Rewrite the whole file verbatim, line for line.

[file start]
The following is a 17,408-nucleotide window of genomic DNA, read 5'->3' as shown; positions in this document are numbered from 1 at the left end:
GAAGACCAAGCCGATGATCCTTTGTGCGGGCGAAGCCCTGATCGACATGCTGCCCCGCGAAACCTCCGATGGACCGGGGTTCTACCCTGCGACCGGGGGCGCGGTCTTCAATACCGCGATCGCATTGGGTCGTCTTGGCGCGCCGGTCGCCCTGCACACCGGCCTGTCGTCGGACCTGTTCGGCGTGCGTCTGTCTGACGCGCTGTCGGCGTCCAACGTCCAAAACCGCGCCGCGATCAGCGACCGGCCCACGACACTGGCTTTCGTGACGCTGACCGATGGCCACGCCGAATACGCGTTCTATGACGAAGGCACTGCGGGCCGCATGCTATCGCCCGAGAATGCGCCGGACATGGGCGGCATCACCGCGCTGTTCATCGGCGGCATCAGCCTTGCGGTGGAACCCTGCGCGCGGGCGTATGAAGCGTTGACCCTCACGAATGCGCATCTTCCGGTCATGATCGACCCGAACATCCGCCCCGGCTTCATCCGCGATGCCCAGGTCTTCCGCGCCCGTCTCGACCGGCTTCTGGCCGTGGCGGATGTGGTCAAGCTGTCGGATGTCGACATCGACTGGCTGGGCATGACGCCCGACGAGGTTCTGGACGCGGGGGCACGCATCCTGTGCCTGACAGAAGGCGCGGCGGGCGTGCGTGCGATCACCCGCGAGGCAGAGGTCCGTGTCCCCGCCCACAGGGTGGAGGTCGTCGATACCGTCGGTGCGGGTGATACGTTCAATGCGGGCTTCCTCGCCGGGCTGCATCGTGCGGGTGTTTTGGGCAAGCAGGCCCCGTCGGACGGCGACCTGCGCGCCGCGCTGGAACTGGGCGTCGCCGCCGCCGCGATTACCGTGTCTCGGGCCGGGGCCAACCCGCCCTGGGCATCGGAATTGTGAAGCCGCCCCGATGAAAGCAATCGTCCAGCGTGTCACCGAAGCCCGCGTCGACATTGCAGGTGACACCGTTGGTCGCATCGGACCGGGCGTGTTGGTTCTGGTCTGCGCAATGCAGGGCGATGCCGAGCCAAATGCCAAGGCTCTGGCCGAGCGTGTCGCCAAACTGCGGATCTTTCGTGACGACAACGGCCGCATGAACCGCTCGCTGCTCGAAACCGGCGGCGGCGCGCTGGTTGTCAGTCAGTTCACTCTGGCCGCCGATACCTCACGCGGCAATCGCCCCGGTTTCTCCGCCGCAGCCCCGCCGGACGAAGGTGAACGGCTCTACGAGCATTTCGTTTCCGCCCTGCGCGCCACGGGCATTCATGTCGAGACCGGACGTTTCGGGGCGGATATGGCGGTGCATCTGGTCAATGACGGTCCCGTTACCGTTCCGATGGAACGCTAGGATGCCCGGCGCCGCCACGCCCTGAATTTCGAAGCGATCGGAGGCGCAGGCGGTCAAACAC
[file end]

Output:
The following is a 17,408-nucleotide window of genomic DNA, read 5'->3' as shown; positions in this document are numbered from 1 at the left end:
GAAGACCAAGCCGATGATCCTTTGTGCGGGCGAAGCCCTGATCGACATGCTGCCCCGCGAAACCTCCGATGGACCGGGGTTCTACCCTGCGACCGGGGGCGCGGTCTTCAATACCGCGATCGCATTGGGTCGTCTTGGCGCGCCGGTCGCCCTGCACACCGGCCTGTCGTCGGACCTGTTCGGCGTGCGTCTGTCTGACGCGCTGTCGGCGTCCAACGTCCAAAACCGCGCCGCGATCAGCGACCGGCCCACGACACTGGCTTTCGTGACGCTGACCGATGGCCACGCCGAATACGCGTTCTATGACGAAGGCACTGCGGGCCGCATGCTATCGCCCGAGAATGCGCCGGACATGGGCGGCATCACCGCGCTGTTCATCGGCGGCATCAGCCTTGCGGTGGAACCCTGCGCGCGGGCGTATGAAGCGTTGACCCTCACGAATGCGCATCTTCCGGTCATGATCGACCCGAACATCCGCCCCGGCTTCATCCGCGATGCCCAGGTCTTCCGCGCCCGTCTCGACCGGCTTCTGGCCGTGGCGGATGTGGTCAAGCTGTCGGATGTCGACATCGACTGGCTGGGCATGACGCCCGACGAGGTTCTGGACGCGGGGGCACGCATCCTGTGCCTGACAGAAGGCGCGGCGGGCGTGCGTGCGATCACCCGCGAGGCAGAGGTCCGTGTCCCCGCCCACAGGGTGGAGGTCGTCGATACCGTCGGTGCGGGTGATACGTTCAATGCGGGCTTCCTCGCCGGGCTGCATCGTGCGGGTGTTTTGGGCAAGCAGGCCCCGTCGGACGGCGACCTGCGCGCCGCGCTGGAACTGGGCGTCGCCGCCGCCGCGATTACCGTGTCTCGGGCCGGGGCCAACCCGCCCTGGGCATCGGAATTGTGAAGCCGCCCCGATGAAAGCAATCGTCCAGCGTGTCACCGAAGCCCGCGTCGACATTGCAGGTGACACCGTTGGTCGCATCGGACCGGGCGTGTTGGTTCTGGTCTGCGCAATGCAGGGCGATGCCGAGCCAAATGCCAAGGCTCTGGCCGAGCGTGTCGCCAAACTGCGGATCTTTCGTGACGACAACGGCCGCATGAACCGCTCGCTGCTCGAAACCGGCGGCGGCGCGCTGGTTGTCAGTCAGTTCACTCTGGCCGCCGATACCTCACGCGGCAATCGCCCCGGTTTCTCCGCCGCAGCCCCGCCGGACGAAGGTGAACGGCTCTACGAGCATTTCGTTTCCGCCCTGCGCGCCACGGGCATTCATGTCGAGACCGGACGTTTCGGGGCGGATATGGCGGTGCATCTGGTCAATGACGGTCCCGTTACCGTTCCGATGGAACGCTAGGATGCCCGGCGCCGCCACGCCCTGAATTTCGAAGCGATCGGAGGCGCAGGCGGTCAAACAC